Look across almost any species in nature and the pattern of sleep is present.
Sleep is key to our survival – it ensures rest and recovery. Sleep nourishes and reintegrates the brain, and restores the body for everything we do when we’re awake.
While so much around sleep continues to be a mystery, the study of sleep has deepened in recent decades. Time and time again, these studies show that sleep is the bedrock to all aspects of our health – it impacts our mobility, memory, learning, creativity, emotion and overall physiological function.
And despite all of that, so many of us still struggle to get a good night’s sleep. Tossing and turning not just in our beds, but in our minds as well. We finally rise the following morning, feeling disoriented, cranky/moody, and out of sync.
So what can we do about it?
Lucky for us, there are more resources than ever before – books such as Why We Sleep have played a key role in breaking down sleep hygiene & promoting healthy patterns around rest.
And as discourse on sleep grows, we are witnessing a societal shift away from the glorification of busy. We understand that burning the midnight oil is no badge of honour, as it is adequate rest & recovery that are the best gifts we can share with self and with community.
In lock step with this societal shift is a greater focus on practices such as mindfulness. Yoga & meditation are two deeply valuable tools to have in your belt when it comes to finding physical rest & inner calm.
What can we learn from yoga?
While yoga is not a solve-all for sleep disorders or other health concerns, it serves a great complement to other practices. Consider it an extra tool in your belt to assist with sleep hygiene.
Finding Stillness in the Body
Throughout the day, we are go-go-go whether it’s answering emails, running errands, or looking after our family. We are alert and on guard – signaling to our nervous system that we are in fight or flight response – quite literally as if we are ready for battle.
You then layer the reality that many of us may also be working from home, so there often isn’t a clear “context switch” for the body between work and home time, meaning our nervous system is running in overdrive.
In such cases, yoga may help to ease your body into a calm state, known as the relaxation response. This is the opposite of the fight-or-flight response.
A restorative or gentle yoga practice may help you to relax and ease into a lower state of arousal. These practices can guide the body into different shapes and positions designed to relieve tension and allow the body to optimally function. Postures can be selected to reduce embodied stress in ways that translate to greater emotional balance and peace of mind.
Beyond postural efforts, a key tenet of yoga is conscious breathing and a focus on the present moment.
Conscious breathing directs your attention to your breath, encouraging you to observe its pace, its qualities, or temperature with curiosity. This detaches your focus from other matters and slows the heart rate, guiding you into your parasympathetic or relaxation response.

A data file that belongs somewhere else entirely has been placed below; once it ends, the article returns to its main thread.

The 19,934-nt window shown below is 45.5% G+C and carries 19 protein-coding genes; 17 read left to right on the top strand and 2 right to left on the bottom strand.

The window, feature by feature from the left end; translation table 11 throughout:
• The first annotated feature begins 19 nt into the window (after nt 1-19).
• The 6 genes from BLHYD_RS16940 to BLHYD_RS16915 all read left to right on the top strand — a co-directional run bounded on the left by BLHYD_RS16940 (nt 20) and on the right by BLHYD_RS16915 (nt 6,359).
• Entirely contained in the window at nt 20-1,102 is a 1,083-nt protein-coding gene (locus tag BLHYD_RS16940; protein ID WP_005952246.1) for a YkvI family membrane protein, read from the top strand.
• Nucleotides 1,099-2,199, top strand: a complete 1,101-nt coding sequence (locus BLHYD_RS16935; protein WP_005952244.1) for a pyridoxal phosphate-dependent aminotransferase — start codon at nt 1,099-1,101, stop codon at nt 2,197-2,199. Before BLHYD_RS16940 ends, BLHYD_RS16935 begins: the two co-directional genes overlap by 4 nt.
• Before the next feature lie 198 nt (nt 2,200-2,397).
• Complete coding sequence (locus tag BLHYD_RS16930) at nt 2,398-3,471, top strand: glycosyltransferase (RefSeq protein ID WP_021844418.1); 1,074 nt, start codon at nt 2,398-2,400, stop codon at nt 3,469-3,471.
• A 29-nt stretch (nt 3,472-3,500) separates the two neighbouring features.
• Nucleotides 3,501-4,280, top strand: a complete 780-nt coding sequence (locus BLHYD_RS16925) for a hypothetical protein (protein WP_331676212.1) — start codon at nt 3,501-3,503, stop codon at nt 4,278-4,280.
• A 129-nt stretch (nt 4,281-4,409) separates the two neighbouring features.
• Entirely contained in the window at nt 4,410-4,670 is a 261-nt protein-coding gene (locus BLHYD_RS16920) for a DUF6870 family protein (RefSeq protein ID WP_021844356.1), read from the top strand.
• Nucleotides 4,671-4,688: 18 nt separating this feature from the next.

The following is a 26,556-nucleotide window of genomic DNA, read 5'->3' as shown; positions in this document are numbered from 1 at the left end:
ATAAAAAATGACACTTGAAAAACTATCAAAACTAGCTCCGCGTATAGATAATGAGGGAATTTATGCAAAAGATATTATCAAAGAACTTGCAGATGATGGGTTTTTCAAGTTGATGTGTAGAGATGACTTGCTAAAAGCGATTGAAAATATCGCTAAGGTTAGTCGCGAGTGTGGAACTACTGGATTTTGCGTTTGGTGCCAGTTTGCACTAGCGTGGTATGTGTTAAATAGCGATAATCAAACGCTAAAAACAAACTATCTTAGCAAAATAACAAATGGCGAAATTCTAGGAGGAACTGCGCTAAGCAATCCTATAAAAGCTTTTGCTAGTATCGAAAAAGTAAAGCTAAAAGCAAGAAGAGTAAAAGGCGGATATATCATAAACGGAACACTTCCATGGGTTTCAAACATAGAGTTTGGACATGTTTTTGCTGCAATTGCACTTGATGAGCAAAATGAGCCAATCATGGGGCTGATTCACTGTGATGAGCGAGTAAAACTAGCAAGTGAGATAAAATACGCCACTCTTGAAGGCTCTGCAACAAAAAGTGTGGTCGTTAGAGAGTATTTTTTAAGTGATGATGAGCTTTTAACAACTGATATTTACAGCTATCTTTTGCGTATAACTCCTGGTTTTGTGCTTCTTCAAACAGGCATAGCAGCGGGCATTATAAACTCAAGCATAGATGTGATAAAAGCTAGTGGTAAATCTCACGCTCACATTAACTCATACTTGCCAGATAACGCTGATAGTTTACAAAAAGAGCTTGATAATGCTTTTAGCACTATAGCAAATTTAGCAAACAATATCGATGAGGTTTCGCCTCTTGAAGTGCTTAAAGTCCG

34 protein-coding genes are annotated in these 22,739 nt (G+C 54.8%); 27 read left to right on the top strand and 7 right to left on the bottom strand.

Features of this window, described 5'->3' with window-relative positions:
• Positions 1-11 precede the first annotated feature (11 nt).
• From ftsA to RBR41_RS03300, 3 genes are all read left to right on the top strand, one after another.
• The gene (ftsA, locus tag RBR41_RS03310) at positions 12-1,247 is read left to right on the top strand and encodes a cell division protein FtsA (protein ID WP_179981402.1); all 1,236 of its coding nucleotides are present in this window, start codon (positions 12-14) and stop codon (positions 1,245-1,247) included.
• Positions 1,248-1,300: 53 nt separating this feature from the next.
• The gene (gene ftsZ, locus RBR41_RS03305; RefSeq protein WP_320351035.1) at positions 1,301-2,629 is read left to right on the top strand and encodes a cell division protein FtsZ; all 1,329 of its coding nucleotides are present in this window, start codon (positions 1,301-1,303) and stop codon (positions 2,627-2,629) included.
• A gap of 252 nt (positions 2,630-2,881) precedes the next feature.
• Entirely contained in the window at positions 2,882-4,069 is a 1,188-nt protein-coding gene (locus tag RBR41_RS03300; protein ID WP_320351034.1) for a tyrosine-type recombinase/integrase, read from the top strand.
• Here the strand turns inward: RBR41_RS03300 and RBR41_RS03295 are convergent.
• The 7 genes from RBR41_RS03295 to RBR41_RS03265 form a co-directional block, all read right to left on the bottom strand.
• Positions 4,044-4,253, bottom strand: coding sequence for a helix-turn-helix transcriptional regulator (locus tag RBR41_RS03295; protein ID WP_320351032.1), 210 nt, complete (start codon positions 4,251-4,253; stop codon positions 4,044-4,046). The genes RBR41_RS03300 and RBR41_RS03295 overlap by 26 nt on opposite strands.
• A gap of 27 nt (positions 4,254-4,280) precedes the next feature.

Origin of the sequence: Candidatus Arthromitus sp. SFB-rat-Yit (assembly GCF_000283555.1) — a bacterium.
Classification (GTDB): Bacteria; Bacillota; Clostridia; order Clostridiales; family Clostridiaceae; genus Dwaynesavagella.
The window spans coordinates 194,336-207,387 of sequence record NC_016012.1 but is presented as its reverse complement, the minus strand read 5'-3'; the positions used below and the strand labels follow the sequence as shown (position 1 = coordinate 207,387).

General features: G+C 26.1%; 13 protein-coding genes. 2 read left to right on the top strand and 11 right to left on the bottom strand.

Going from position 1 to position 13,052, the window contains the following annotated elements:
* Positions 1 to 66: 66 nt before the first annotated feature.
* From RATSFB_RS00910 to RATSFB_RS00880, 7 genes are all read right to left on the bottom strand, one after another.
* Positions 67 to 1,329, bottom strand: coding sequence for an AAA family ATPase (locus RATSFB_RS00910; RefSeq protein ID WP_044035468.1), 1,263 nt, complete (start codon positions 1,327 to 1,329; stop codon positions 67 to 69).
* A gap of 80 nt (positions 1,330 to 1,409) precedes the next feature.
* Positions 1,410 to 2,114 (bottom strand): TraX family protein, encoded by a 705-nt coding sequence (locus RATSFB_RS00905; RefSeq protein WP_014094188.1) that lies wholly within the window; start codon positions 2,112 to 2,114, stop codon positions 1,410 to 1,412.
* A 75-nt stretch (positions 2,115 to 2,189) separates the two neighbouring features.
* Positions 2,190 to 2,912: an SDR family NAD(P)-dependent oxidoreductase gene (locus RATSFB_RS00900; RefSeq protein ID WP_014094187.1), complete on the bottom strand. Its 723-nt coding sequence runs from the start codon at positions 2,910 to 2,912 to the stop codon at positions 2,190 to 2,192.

Breath regulation tactics (such as boxed breathing) are known for the effects on relieving stress and therefore applied in contexts varying as widely as boardrooms to the Navy Seals. The benefits of a breath practice is its accessibility – no props or moving required – you can do this right from your bed before heading to sleep, or if you want to calm down an overactive mind in the middle of the night.
Focusing on the Present Moment
Mindfulness, or the ability to “be with what is”, is the practice of judgment-free awareness in the moment. Mindfulness can set the stage for sleep by allowing you to be more aware of your thoughts, thereby empowering you to tame or let go of those anxieties instead of getting stuck on them. It helps you break the train of your everyday thoughts to evoke the relaxation response, using whatever technique feels right to you.
This powerful tool not just for the moments before bedtime, but throughout your day. Like any muscle, mindfulness grows in strength with practice.
Some helpful pre-sleep practices centred on mindfulness include yoga nidra, and visualization or body scan meditations – each offering pathways to guide your body and mind into a desired state of stillness and calm.
Nafisa (she/her) is a Movement & Mindfulness Educator. Her journey with Yoga began when she found her mind was crowded and she couldn’t find the pause button. Yoga and Meditation trained her to slow down and it brought a sense of play back into her life.
As a teacher, she is most passionate about the relationship between movement and joy – how together they drive self-expression and heighten our mind-body connection.
Want to learn more about yoga & specific practices to help you find ease? Nafisa is a certified yoga teacher trained in the hatha, vinyasa, restorative and yoga nidra traditions.